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When used in a batch file, makes all further changes to environment variables local to the current batch file. When used outside of a batch file, does nothing. Can be ended using ENDLOCAL. Exiting a batch file automatically calls "end local". Can be used to create subprograms: see Functions.

Furthermore, can be used to enable delayed expansion like this: "setlocal EnableDelayedExpansion". Delayed expansion consists in the names of variables enclosed in exclamation marks being replaced with their values only after the execution reaches the location of their use rather than at an earlier point.

The following is an example of using delayed expansion in a script that prints the specified number of first lines of a file, providing some of the function of the command "head" known from other operating systems:

@echo off

call :myhead 2 File.txt
exit /b

:: Function myhead
:: ===============
:: %1 - lines count, %2 - file name
setlocal EnableDelayedExpansion
set counter=1
for /f "tokens=*" %%i in (%2) do ( 
  echo %%i
  set /a counter=!counter!+1
  if !counter! gtr %1 exit /b
exit /b


$ setlocal /?
Begins localization of environment changes in a batch file.  Environment
changes made after SETLOCAL has been issued are local to the batch file.
ENDLOCAL must be issued to restore the previous settings.  When the end
of a batch script is reached, an implied ENDLOCAL is executed for any
outstanding SETLOCAL commands issued by that batch script.


If Command Extensions are enabled SETLOCAL changes as follows:

SETLOCAL batch command now accepts optional arguments:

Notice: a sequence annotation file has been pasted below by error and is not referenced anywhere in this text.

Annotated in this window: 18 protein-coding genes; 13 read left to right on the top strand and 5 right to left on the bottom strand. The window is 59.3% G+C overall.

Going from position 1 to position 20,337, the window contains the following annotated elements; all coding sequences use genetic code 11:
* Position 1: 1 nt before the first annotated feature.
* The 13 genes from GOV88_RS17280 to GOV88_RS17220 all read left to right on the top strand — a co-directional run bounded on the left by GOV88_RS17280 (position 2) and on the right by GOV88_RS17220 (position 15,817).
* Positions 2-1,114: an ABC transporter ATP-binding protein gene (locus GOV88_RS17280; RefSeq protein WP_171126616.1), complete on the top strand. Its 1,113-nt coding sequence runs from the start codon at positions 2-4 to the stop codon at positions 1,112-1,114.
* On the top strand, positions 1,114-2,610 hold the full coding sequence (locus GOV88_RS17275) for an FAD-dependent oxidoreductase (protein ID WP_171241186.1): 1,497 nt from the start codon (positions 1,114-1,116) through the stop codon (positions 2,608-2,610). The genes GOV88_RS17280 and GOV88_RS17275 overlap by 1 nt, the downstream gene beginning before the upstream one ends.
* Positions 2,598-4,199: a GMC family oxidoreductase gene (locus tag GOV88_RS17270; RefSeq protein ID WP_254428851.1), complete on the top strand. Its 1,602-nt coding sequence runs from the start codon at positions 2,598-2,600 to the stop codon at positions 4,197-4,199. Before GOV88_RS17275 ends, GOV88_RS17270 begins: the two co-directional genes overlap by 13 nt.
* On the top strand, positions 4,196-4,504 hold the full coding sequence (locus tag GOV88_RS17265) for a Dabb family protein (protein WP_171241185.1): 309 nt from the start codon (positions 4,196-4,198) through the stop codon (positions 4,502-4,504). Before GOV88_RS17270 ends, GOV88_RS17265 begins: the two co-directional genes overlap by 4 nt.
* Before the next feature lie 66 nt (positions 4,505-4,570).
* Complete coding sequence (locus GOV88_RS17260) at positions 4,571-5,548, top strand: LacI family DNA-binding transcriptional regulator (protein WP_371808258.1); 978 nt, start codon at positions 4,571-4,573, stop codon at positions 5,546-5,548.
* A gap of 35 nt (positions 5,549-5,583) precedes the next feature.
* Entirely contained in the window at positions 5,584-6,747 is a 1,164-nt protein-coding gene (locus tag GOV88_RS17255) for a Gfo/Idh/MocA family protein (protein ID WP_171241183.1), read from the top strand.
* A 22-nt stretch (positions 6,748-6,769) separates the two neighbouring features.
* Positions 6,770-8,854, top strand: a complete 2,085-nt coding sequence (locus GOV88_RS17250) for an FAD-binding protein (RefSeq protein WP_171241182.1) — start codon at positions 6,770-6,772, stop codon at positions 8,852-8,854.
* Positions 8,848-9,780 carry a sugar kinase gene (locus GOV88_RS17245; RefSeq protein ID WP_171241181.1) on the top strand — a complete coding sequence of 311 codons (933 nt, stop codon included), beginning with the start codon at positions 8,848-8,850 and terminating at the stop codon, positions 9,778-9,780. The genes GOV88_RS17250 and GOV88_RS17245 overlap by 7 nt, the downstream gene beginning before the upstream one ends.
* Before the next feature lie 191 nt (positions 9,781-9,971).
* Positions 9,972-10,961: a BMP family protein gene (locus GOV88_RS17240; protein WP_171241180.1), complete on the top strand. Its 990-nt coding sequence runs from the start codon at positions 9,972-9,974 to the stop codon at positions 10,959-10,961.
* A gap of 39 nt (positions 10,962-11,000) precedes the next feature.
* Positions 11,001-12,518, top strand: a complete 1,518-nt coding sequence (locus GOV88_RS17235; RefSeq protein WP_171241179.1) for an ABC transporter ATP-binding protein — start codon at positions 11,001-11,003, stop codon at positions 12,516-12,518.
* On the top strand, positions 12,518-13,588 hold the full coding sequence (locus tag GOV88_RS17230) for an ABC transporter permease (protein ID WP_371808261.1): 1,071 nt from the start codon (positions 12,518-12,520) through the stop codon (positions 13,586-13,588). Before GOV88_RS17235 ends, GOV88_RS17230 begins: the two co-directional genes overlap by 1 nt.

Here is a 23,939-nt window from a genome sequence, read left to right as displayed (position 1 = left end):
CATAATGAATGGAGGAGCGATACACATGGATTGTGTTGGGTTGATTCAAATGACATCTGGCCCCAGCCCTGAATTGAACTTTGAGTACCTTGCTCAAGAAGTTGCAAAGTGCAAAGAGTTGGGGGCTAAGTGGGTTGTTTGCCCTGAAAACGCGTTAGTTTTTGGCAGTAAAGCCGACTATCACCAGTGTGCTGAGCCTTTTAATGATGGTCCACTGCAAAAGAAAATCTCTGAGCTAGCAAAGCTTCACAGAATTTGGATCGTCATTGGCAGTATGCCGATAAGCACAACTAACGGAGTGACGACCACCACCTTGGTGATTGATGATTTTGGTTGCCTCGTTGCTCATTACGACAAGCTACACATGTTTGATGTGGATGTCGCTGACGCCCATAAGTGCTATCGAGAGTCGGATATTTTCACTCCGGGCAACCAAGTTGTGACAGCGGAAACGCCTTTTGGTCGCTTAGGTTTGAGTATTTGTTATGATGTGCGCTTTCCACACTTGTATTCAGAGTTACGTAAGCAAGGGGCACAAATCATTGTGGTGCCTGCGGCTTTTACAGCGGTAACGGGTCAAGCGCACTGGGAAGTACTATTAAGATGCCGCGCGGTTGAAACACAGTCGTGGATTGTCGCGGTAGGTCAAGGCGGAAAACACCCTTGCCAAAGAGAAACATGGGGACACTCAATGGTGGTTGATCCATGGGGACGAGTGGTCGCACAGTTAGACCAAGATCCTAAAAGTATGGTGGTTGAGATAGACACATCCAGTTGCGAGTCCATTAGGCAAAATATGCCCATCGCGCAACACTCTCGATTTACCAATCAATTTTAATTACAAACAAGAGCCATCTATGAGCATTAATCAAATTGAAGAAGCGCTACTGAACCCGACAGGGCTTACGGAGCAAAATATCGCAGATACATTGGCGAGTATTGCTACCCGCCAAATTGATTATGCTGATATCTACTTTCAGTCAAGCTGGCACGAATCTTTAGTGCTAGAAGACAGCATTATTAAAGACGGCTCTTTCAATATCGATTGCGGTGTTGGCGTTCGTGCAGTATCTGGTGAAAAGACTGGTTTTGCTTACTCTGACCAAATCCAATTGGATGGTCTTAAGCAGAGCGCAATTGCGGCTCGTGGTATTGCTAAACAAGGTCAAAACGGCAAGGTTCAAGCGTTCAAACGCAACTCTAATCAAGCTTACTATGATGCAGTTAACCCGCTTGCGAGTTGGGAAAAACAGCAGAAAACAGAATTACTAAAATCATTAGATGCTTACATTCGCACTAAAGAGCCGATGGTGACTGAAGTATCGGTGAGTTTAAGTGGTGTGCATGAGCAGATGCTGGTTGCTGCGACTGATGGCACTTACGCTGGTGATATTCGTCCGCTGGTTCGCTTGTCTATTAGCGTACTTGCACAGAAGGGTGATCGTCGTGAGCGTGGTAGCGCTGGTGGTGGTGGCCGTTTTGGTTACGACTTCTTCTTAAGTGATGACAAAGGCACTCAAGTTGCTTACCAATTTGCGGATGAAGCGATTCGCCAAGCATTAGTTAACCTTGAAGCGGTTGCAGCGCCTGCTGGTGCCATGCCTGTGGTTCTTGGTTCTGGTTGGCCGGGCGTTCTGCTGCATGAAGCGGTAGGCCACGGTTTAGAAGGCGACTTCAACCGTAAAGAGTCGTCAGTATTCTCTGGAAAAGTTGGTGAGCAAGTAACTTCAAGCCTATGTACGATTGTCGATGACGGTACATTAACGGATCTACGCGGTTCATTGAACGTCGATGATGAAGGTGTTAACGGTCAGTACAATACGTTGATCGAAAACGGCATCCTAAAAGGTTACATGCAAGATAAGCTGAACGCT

enable or disable command processor extensions. These
            arguments takes precedence over the CMD /E:ON or /E:OFF
            switches. See CMD /? for details.
            enable or disable delayed environment variable
            expansion. These arguments takes precedence over the CMD
            /V:ON or /V:OFF switches. See CMD /? for details.
These modifications last until the matching ENDLOCAL command,
regardless of their setting prior to the SETLOCAL command.

The SETLOCAL command will set the ERRORLEVEL value if given
an argument.  It will be zero if one of the two valid arguments
is given and one otherwise.  You can use this in batch scripts
to determine if the extensions are available, using the following

    VERIFY OTHER 2>nul
    IF ERRORLEVEL 1 echo Unable to enable extensions

This works because on old versions of CMD.EXE, SETLOCAL does NOT
set the ERRORLEVEL value. The VERIFY command with a bad argument
initializes the ERRORLEVEL value to a non-zero value.

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